DEF LEPPARD's RICK ALLEN Helps Veterans With PTSD As Part Of 'Wounded Warrior Project'

December 26, 2012

As drummer for the English hard rock band DEF LEPPARD, Rick Allen knows what it's like to be on top of the musical world. After a near-fatal auto accident in 1984, he also knows what it's like to completely lose his left arm to amputation — and the post-traumatic stress disorder (PTSD) that almost destroyed his will to live. "I didn't know what my life would be like after that terrible day," says Rick. "It was the darkest time in my life. And, even today, I still consider myself a work in progress." Yet, as Rick and so many others have learned, it's always darkest before the dawn.

Rick began perfecting his use of a specially designed electronic drum kit so he could play with one arm. And perfect he did indeed; the resulting DEF LEPPARD album — "Hysteria" — sold more than 20 million copies worldwide.

But Rick never forgot what it was like to suffer. That was never more evident than in 2006 when the USO invited Rick to visit injured service members at Walter Reed Army Medical Center. "I was moved by their courage, their suffering and by the very challenging journey many of them had ahead," recalls Rick. "I spent time talking to as many warriors as I could — listening, learning, and sharing my own experience of losing my arm and having to rebuild my life." Rick left Walter Reed inspired by a burning desire to do more for our nation's wounded. He took action by inviting several warriors from Wounded Warrior Project (WWP) to attend a DEF LEPPARD concert.

WWP alumnus Norbie Lara remembers it with fondness: "Being an arm amputee myself, I was encouraged by what Rick had accomplished," says Norbie. "He continues to invite warriors to his concerts and remains involved with WWP any way he can — visiting warriors in hospitals such as Bethesda, Walter Reed, and Brooke Army Medical Center."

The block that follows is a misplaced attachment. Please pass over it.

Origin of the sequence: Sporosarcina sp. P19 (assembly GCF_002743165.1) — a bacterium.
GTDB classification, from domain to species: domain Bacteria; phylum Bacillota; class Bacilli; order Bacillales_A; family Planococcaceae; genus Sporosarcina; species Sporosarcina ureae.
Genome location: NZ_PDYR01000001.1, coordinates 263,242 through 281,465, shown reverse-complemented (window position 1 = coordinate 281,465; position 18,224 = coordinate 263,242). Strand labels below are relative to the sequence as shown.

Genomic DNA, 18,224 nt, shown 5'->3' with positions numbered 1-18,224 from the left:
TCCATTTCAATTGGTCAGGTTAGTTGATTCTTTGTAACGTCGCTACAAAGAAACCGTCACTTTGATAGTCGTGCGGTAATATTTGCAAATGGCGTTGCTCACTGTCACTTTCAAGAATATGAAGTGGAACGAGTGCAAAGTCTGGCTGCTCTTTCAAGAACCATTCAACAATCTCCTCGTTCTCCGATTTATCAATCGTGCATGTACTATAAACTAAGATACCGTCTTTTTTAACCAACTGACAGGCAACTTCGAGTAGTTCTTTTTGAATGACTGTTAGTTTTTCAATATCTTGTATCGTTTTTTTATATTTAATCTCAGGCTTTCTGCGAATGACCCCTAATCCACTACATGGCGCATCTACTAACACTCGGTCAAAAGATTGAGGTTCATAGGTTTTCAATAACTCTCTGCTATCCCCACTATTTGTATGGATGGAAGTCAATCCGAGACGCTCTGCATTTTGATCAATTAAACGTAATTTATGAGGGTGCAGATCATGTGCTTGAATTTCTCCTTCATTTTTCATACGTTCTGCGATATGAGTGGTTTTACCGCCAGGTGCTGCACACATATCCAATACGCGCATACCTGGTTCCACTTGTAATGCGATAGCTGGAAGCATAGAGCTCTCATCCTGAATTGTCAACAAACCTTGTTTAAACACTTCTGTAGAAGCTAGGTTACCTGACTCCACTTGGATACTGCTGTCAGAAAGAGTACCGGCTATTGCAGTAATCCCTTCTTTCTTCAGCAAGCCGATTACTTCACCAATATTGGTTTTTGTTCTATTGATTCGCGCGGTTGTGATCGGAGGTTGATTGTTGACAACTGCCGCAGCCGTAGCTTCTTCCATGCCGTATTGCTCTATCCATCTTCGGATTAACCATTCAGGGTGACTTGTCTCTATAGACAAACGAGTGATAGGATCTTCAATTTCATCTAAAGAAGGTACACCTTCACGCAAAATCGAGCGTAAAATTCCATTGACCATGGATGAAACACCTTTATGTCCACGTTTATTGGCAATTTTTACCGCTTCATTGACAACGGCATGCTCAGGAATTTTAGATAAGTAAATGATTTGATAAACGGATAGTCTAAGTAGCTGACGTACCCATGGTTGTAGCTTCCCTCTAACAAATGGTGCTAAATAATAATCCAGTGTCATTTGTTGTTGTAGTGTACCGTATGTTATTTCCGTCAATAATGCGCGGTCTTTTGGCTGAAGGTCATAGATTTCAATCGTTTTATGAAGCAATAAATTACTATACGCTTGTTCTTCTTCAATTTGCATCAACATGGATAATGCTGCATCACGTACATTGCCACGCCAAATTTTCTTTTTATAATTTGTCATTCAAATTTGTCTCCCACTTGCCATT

Rick and his wife Lauren also participate in WWP's Project Odyssey, an outdoor, rehabilitative retreat that helps warriors overcome combat stress through shared experiences with peers and connecting with nature, and co-hosted this year's California Couples Odyssey. And since 2009, they have conducted "Warrior Mental Health Gatherings" backstage at DEF LEPPARD concerts across the country. These gatherings provide community events for veterans and their caregivers to get out and enjoy an evening with other warriors.

Rick founded the Raven Drum Foundation, which provides drum circles to Wounded Warrior to help encourage healing from PTSD. Other efforts of Rick's foundation include Resiliency Radio, where he broadcasts programs geared toward rebuilding a healthy life. This includes interviews with WWP teammates and other warriors.

Raven Drum Foundation also hosts an online community for veterans and others in need, helps raise awareness about WWP and how warriors struggle, and works with WWP to seek out new, holistic treatment options to enhance the recovery of warriors with PTSD.

"My desire is to encourage a support system for warriors, de-stigmatize PTSD, share their stories, and offer alternative ways to pave the road to resiliency and health," says Rick. "PTSD does not control us; we have the power to control it."

An ABC News video report in which Rick Allen talks about helping veterans with PTSD as part of the Wounded Warriors Project can be seen below.

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